Python, Log Appears Twice, Duplicate, When Using Logging

Understanding Python Logging

We’ve all been there, working on a Python project, and suddenly your log appears twice. There can be several reasons for that. This behavior often happens because of a feature called log propagation of the Python logging module. Let’s simplify that a little bit: imagine you have a group of people (in our case, ‘loggers’), each person reports to the one above (let’s say their ‘parent logger’), and they all ultimately report to the boss (or the ‘root logger’). Now, when a message starts from one of the loggers, it travels up to the boss. This travel is what we call ‘log propagation.’

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Suppose all these people, including the boss, have a megaphone (the ‘handler’) and repeat the message they receive. What happens? You hear the same message multiple times, just like a Python log appears twice or more.

Changing Logger Propagation Setting

So how do you stop a Python log from appearing twice? The solution is simple – telling the loggers not to forward the message by setting the’ propagate’ logger feature to ‘False.’
Here’s an easy way to do it:

import logging
# Get a logger
logger = logging.getLogger('A.B')
# Set the logger's level
# Get a handler
handler = logging.StreamHandler()
# Set the handler's level
# Add the handler to the logger
# Stop propagation
logger.propagate = False

In this example, we first got a logger ‘A.B’ and set its level. ‘A.B’ is a child logger, where A is the root logger, and B is a child. Then, we got a handler, which is like our megaphone, and added it to the logger. Lastly, we set ‘logger.propagate’ to ‘False’ to stop the message from traveling upwards. When you log a message using ‘logger.debug()’, ‘’, or similar, the log message won’t repeat.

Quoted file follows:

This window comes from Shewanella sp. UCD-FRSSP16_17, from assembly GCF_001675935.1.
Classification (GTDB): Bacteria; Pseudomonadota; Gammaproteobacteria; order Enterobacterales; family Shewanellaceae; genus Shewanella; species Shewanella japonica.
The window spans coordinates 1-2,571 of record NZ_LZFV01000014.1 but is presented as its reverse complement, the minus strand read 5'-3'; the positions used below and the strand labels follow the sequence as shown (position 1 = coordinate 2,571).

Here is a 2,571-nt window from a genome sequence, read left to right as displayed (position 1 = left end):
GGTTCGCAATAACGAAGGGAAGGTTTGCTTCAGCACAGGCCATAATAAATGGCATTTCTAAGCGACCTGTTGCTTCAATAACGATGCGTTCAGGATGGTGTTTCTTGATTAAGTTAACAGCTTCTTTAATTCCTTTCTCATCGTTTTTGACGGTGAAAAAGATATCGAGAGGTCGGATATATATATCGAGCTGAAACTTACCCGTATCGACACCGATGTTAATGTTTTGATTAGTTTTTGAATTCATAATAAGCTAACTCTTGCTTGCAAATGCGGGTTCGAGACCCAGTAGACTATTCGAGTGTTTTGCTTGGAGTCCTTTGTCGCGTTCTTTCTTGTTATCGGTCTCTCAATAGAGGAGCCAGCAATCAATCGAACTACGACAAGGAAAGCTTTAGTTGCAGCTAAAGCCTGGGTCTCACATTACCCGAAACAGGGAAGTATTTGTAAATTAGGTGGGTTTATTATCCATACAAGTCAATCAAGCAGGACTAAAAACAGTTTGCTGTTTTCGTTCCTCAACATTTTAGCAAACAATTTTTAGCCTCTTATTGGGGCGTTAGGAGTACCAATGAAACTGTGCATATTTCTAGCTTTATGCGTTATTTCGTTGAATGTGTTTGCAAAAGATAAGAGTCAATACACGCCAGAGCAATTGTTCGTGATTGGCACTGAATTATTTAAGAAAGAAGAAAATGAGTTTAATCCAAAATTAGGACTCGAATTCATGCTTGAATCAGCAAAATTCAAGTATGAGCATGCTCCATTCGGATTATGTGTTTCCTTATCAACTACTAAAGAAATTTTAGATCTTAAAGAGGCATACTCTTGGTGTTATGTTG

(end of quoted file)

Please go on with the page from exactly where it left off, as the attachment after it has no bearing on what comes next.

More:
When Code Errors Duplicate Python Logs

Sometimes, a Python log appears twice, not due to log propagation but to code errors. One common mistake is applying settings to a logger more than once, specifically adding a handler twice. Think of it like giving the same person two megaphones; of course, you will hear the message twice as loud.

Be careful when setting up your loggers and handlers. But if you’re already facing this issue, there’s an easy way to check which handlers are currently present in a logger:

# Check the handlers
for handler in logger.handlers:

This snippet will print out all the handlers currently attached to your logger. If you see the same handler twice, check your logger setting code.

Unnecessary Handlers in the Root Logger

Another common scenario where a Python log appears twice is when you have an unnecessary handler set for the root logger. The root logger is the ‘boss’ we talked about earlier; it’s the highest point in the logger hierarchy. If there’s a handler attached to it that you don’t need, it may end up duplicating messages.

If you set a handler for the root logger, remove it. This step is optimal. Another solution would be by checking and removing any unnecessary handlers from the root logger:

# Get the root logger
root_logger = logging.getLogger()
# Check the handlers
for handler in root_logger.handlers:

This code will print out all the root logger’s handlers. If you find any handlers that you don’t need, you can remove them as follows:

if len(root_logger.handlers) > 0:
    # remove the first handler

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